Why People Drink and How the 12 Steps of AA Can Help

Why People Drink and How the 12 Steps of AA Can Help

The 12 steps of alcoholics anonymous offer guidance to many who are trying to break the endless cycle of alcoholism and emerge victoriously. They inspire them to take control of their life one step at a time and beat their demons one by one till they are free of all alcohol-induced encumbrances forever.

Understanding why People Drink

Nobody would like to willingly surrender to a life of alcoholic stupor. Yet, the world is full of many such people who drink even while being fully aware of the negative after-effects of this habit.

Let us know why they do so.

  • They feel good after drinking. For them, it is a way to get a break from the reality of their lives. It gives them an escape from their personal or work problems, and what starts out usually as a drink once back home from work soon becomes a bottle or two till they pass out in blissful oblivion. You will find many members at AA meetings talking about this aspect of alcoholism and how it gradually led to their work and personal failures.
  • Many people take to drowning their loss, personal or otherwise, in alcohol. In many cases, people drink as they find themselves unable to bear the loss of a family member or close friend. They find it taking a toll on them in several aspects, such as mentally, physically, and emotionally. Imbibing eases the pain and feeling of grief, and soon this numbing crutch takes over you completely, rendering you helpless and dependent on it to pass the time.
  • At an AA meeting, you will also find many discussing their reliance on alcohol for its feelings of euphoria and pleasure. Its sedative properties eliminate the stresses of daily life and bring about a feeling of happiness and joy. Soon, as your tolerance of alcohol grows, you start drinking more and more to achieve the same effects.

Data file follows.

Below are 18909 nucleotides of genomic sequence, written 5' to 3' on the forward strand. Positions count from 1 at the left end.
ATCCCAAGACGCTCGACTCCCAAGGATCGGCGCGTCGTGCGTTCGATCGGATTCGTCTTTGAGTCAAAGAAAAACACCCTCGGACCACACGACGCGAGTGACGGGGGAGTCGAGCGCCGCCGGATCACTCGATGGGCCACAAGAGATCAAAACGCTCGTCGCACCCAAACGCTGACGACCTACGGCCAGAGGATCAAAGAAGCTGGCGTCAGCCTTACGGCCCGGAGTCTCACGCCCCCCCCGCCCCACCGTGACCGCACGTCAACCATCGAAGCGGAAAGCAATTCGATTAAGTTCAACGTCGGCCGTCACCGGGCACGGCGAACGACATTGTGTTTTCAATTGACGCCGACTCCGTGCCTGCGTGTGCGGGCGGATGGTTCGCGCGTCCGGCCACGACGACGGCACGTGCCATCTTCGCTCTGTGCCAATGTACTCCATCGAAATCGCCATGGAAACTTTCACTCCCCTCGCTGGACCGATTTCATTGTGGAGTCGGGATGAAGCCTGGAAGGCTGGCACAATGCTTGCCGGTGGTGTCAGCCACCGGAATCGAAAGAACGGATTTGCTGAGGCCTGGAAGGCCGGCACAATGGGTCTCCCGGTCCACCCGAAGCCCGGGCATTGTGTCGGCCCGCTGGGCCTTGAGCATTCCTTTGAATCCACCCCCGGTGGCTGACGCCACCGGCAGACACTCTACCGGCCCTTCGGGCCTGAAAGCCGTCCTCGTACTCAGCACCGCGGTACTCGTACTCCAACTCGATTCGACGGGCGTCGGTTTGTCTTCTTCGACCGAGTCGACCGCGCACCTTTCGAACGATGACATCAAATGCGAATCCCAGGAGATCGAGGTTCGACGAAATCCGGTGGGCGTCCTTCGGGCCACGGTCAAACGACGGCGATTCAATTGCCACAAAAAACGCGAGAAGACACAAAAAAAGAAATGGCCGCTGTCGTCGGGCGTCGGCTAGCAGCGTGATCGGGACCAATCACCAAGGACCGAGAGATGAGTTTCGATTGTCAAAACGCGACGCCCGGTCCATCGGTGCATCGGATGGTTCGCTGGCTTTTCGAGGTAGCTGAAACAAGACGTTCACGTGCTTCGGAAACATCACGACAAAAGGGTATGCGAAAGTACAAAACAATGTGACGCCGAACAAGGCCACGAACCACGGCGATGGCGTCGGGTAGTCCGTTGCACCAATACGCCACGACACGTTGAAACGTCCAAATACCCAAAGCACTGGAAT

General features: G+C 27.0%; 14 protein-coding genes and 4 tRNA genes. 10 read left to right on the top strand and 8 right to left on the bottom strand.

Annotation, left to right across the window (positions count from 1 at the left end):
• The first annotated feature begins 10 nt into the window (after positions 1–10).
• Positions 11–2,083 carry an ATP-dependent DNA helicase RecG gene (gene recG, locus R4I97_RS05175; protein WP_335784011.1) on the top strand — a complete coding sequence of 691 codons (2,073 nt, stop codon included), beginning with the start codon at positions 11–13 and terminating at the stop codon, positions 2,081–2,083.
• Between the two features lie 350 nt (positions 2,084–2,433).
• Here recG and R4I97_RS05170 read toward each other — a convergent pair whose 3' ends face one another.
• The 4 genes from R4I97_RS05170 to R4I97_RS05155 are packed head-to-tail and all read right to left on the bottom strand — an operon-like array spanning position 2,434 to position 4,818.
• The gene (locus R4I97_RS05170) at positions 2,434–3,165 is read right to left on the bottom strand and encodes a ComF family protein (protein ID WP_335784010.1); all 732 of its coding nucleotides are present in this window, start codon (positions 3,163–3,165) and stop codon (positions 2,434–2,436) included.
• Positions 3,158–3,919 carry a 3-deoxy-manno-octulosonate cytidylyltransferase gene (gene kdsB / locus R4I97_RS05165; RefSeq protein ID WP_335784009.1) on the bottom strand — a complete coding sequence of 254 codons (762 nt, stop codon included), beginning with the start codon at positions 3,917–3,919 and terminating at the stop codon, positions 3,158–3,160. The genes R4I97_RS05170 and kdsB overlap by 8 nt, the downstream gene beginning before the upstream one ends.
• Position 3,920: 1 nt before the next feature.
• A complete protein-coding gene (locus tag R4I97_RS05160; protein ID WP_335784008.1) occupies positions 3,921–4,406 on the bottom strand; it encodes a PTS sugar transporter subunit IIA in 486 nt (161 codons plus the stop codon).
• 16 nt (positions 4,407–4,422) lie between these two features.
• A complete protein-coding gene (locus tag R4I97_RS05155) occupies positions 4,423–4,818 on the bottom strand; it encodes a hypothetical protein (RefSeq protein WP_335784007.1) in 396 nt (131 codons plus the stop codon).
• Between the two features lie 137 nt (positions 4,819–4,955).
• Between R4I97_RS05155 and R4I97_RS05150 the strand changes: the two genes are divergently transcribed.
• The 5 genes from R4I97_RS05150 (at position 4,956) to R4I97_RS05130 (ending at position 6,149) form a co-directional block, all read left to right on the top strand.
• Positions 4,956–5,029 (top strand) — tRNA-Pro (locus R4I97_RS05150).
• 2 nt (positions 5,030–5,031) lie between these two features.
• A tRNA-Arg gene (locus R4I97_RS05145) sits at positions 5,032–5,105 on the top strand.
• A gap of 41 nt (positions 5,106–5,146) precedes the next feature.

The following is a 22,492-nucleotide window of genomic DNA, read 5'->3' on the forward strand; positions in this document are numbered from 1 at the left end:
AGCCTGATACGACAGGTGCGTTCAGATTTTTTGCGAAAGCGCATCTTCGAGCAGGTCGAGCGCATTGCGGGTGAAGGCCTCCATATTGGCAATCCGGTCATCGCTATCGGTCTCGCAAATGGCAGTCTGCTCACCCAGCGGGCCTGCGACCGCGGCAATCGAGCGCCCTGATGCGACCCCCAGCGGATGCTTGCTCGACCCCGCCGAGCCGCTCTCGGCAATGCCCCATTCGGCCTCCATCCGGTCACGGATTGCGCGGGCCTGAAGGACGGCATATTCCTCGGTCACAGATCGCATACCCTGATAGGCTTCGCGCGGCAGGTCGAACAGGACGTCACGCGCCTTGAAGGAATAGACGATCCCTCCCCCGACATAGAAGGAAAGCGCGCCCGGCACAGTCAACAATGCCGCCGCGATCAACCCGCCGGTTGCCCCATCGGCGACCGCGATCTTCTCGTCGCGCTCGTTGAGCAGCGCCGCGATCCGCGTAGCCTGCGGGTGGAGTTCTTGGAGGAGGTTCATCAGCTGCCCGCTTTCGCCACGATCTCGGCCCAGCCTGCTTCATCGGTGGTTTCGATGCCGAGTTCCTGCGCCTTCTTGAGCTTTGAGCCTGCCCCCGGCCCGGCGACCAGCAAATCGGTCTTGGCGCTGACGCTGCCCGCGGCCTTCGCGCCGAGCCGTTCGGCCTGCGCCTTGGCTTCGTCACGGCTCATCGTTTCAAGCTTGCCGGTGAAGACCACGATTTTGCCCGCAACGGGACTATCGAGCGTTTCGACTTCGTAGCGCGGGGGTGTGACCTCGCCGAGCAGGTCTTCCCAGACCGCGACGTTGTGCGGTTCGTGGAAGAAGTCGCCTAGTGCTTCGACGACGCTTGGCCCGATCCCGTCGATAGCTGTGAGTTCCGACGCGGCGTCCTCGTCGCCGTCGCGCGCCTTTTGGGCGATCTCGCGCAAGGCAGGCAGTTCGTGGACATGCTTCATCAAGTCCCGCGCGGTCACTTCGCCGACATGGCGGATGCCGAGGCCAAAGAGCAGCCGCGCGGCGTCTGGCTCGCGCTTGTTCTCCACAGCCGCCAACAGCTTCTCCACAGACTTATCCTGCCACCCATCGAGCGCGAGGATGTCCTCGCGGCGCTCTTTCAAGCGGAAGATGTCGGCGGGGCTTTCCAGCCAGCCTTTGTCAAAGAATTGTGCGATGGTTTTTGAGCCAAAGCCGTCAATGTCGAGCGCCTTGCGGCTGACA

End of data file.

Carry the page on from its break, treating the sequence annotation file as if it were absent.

• For many alcoholics, drinking is their way out of negative sentiments like shame and trauma. Both of these are tough emotions and hard to bear. When they drink, they find themselves shedding the depression arising out of these two and feeling falsely exuberant and reckless. However, this relief is ephemeral, and they find themselves feeling far worse once the effect of alcohol wears off. So, they drink again to lose their senses, and the rut of alcoholism begins. Most AA members at your local AA meetings will agree on how they took to drinking to avoid thinking about a traumatic incident in their lives and the shame it brought them.  
  • Many people drink to keep the overriding emotions of worry and anxiety at bay. They find a lowering of their inhibitions once they have a couple of drinks and prefer to enjoy social situations in that condition to feel at ease. This, however, becomes alcoholism as their dependence on drinking keeps increasing with time, and they soon find it difficult to manage social interactions without alcohol.

Your sobriety is in your own hands. Get help today to live an alcohol-free life. You can use a Sobriety Calculator to know how many milestones you have achieved once you quit drinking.

Learn more about the 12 steps of AA: https://www.aa-meetings.com/12-traditions-of-alcoholics-anonymous